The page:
Home Vegetable Garden: Add Melons to Sweeten up the Backyard

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Melons aren't vegetables of course but that does not mean you can't add a few varieties to your home vegetable garden.

Melons range from cantaloupe to watermelon and honeydew and many other varieties in between.

Most grow on vines, so they do take up some space if you do not put the time in to have them grow vertically up a trellis.

If you are willing to either put the time in to direct growth vertically or are willing to part with your gardening area, melons can add some great tasting produce just a few feet from the kitchen window.

Here is how you can successfully grow melons in your own home vegetable garden.

Sow your melon seeds to a depth of no greater than a 1/2" beneath the top soil. Most melon seeds are large enough to create strength to break through the soil's depth, but to ensure germination success, try to not let the seed get deeper than a half inch.

Due to space in your home vegetable garden you may only go with a single plant or maybe two, but if you decide to have the melons grow up on a trellis or other supporting structure then make sure you space the melon seeds out no closer than sixteen inches. This will ensure that the roots of the plants are competing for nutrients in the same area.

Melon seeds germinate best when the soil pH level is between six and seven. You can pick up any soil pH tester at your local home center for less than five dollars.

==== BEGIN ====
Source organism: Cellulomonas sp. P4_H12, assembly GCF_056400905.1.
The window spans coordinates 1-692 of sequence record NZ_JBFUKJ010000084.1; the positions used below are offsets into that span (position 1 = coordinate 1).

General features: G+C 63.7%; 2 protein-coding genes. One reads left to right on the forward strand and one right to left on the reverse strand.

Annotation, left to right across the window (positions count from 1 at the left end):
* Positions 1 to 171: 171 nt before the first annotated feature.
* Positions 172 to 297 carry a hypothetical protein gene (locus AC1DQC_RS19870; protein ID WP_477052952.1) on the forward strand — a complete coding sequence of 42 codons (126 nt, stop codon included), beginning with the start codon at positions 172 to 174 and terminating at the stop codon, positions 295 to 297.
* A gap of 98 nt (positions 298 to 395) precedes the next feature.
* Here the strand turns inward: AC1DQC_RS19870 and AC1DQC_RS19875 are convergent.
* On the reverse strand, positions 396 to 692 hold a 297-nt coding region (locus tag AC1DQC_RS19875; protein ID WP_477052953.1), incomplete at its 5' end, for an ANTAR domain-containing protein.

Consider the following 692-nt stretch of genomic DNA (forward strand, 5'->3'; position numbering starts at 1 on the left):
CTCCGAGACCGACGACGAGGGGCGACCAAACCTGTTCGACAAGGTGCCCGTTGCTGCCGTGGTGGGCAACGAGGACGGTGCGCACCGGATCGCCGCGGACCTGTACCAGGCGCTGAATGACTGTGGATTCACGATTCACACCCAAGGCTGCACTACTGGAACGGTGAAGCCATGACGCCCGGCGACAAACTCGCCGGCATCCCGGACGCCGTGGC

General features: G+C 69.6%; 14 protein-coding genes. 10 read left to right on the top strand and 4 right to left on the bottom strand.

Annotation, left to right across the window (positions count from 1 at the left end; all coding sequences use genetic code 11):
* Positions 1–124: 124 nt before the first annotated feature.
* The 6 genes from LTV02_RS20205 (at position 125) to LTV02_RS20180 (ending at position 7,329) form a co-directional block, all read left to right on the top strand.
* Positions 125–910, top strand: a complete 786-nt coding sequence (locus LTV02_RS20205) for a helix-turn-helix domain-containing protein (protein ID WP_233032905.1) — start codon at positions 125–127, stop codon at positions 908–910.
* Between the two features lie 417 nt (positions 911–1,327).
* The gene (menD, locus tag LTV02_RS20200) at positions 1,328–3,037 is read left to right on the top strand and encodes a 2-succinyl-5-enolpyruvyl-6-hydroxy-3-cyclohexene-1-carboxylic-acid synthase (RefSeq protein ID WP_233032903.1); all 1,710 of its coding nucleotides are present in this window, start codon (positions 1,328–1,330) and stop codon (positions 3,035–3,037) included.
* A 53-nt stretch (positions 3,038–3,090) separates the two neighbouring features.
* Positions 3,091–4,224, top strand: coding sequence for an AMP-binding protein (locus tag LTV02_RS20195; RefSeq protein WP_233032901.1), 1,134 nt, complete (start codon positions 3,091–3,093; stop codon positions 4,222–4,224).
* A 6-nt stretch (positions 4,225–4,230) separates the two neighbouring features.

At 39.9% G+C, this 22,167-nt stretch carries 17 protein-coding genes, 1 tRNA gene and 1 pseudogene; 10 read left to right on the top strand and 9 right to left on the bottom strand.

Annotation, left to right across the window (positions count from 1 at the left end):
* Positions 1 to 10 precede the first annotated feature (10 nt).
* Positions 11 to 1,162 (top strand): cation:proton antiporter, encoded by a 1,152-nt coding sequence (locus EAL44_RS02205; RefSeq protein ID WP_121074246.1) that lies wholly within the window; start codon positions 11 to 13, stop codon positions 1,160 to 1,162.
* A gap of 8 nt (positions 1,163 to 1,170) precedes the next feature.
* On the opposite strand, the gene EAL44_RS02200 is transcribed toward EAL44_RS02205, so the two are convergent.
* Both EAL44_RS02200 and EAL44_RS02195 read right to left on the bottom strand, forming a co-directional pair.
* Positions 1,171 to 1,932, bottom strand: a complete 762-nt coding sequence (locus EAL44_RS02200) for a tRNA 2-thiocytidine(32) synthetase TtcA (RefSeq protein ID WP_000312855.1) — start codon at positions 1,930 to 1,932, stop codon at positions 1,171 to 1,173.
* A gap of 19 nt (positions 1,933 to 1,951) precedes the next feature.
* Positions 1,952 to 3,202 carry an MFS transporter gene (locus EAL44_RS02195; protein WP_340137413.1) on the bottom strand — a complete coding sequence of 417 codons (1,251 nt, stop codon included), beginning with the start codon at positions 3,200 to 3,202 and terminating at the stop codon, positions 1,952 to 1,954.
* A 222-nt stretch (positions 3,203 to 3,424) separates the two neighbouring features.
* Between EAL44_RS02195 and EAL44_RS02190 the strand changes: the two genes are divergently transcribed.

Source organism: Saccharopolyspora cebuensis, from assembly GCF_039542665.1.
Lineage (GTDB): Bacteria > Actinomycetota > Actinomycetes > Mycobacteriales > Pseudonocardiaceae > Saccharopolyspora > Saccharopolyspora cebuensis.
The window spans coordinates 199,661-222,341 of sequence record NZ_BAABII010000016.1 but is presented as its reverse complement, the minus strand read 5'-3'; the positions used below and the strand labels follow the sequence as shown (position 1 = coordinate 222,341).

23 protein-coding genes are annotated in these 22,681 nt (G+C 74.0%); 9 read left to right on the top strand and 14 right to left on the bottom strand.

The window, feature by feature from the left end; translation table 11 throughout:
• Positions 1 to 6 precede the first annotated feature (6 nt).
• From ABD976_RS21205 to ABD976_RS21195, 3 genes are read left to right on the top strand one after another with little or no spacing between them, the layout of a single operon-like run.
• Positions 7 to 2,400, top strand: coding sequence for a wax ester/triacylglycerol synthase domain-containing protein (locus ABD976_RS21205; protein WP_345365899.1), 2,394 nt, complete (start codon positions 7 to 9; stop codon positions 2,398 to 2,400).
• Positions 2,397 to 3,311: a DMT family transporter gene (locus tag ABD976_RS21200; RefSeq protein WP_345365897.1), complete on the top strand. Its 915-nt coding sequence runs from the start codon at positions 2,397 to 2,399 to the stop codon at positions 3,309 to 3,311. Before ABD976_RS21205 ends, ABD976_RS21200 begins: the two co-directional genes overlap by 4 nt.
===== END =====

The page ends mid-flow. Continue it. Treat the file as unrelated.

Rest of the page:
Watering for melons is different than most vegetables. While in the early stages of growth from germination until the fruit is full sized, give the melon plants a moderate watering. Once the fruit has reached its full size it then moves to the ripening stage. During this stage you want to reduce the watering to very little to none. Of course if you experience extreme heat, give your melon plants water otherwise they will crack and possibly split open.

Make sure you plant your melon seeds where they will receive full sun. Melons require lots of sun to grow and if they do not get a good full days worth their growth could be stunted.

Avoid planting melons near potatoes as they compete for very similar nutrients. On the other hand planting them near corn is an excellent idea as corn makes for a good melon companion.

Melons will provide you some fruit to go along with your veggies. Think of it as a nice dessert amidst a healthy dinner. Add some melons to your home vegetable garden and you won't be disappointed.

Gardening Articles: http://organicgardenarticles.com/

Author: Bruce A. Tucker
Mike is the author of the book Vegetable Gardening for the Average Person: A guide to vegetable gardening for the rest of us, available on Amazon, Barnes & Noble and where ever gardening books are sold. He can be reached at his website: AveragePersonGardening.com where you can sign up for his free newsletter and he will send you a pack of vegetable seeds to get your home vegetable garden started.

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